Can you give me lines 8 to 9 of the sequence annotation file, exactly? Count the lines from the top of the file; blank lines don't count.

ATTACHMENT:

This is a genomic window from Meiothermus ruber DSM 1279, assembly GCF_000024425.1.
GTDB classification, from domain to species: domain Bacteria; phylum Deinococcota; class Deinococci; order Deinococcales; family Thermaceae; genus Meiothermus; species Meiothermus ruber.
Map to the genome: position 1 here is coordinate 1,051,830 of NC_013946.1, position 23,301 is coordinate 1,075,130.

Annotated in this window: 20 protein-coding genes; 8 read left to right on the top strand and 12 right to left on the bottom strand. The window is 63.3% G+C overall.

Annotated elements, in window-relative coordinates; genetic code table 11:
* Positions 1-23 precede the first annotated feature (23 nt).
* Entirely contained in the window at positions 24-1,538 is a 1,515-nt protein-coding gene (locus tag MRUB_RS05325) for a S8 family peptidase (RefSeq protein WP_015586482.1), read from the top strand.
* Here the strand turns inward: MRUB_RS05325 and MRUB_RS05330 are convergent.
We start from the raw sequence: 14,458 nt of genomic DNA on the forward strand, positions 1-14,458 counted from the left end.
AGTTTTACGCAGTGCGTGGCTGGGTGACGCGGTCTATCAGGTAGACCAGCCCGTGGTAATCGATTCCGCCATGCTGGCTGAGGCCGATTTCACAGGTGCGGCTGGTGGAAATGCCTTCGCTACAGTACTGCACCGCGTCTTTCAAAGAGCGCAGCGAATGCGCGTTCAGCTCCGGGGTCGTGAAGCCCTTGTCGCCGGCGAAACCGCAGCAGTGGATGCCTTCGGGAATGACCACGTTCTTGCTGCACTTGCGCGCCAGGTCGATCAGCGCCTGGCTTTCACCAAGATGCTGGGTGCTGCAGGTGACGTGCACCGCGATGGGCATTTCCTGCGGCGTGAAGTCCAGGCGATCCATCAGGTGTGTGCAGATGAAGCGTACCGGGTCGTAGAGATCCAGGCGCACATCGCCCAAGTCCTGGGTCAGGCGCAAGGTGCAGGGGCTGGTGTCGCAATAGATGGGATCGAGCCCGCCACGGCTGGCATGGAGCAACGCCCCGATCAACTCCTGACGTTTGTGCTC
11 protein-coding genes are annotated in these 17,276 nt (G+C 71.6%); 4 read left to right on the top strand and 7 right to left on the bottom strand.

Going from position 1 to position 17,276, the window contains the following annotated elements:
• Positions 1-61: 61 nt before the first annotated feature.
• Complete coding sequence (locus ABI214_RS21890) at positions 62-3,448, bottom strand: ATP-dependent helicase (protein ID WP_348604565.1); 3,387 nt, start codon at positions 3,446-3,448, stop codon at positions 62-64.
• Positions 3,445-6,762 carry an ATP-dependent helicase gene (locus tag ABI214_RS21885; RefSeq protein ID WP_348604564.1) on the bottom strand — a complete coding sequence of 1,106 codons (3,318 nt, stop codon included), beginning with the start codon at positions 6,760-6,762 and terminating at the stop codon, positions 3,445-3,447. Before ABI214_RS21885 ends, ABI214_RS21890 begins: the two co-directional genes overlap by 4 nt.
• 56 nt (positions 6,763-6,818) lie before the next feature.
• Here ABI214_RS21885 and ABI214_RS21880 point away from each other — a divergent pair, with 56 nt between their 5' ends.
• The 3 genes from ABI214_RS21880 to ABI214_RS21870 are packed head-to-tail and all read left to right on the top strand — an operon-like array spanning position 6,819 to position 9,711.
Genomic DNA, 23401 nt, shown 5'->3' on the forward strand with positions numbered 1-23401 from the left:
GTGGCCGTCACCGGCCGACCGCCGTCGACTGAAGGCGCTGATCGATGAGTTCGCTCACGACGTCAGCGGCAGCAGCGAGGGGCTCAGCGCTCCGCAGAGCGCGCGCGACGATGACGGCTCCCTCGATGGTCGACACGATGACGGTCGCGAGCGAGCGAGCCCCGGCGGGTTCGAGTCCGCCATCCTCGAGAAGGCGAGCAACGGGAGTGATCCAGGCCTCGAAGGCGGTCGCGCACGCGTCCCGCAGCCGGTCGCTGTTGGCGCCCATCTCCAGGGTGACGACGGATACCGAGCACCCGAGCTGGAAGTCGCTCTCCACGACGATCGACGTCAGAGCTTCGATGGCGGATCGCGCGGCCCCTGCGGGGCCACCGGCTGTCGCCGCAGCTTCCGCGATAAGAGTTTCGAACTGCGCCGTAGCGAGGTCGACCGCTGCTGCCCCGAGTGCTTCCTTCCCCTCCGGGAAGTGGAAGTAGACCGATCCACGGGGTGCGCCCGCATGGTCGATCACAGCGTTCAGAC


* Here the strand turns inward: MRUB_RS05325 and MRUB_RS05330 are convergent.
We start from the raw sequence: 14,458 nt of genomic DNA on the forward strand, positions 1-14,458 counted from the left end.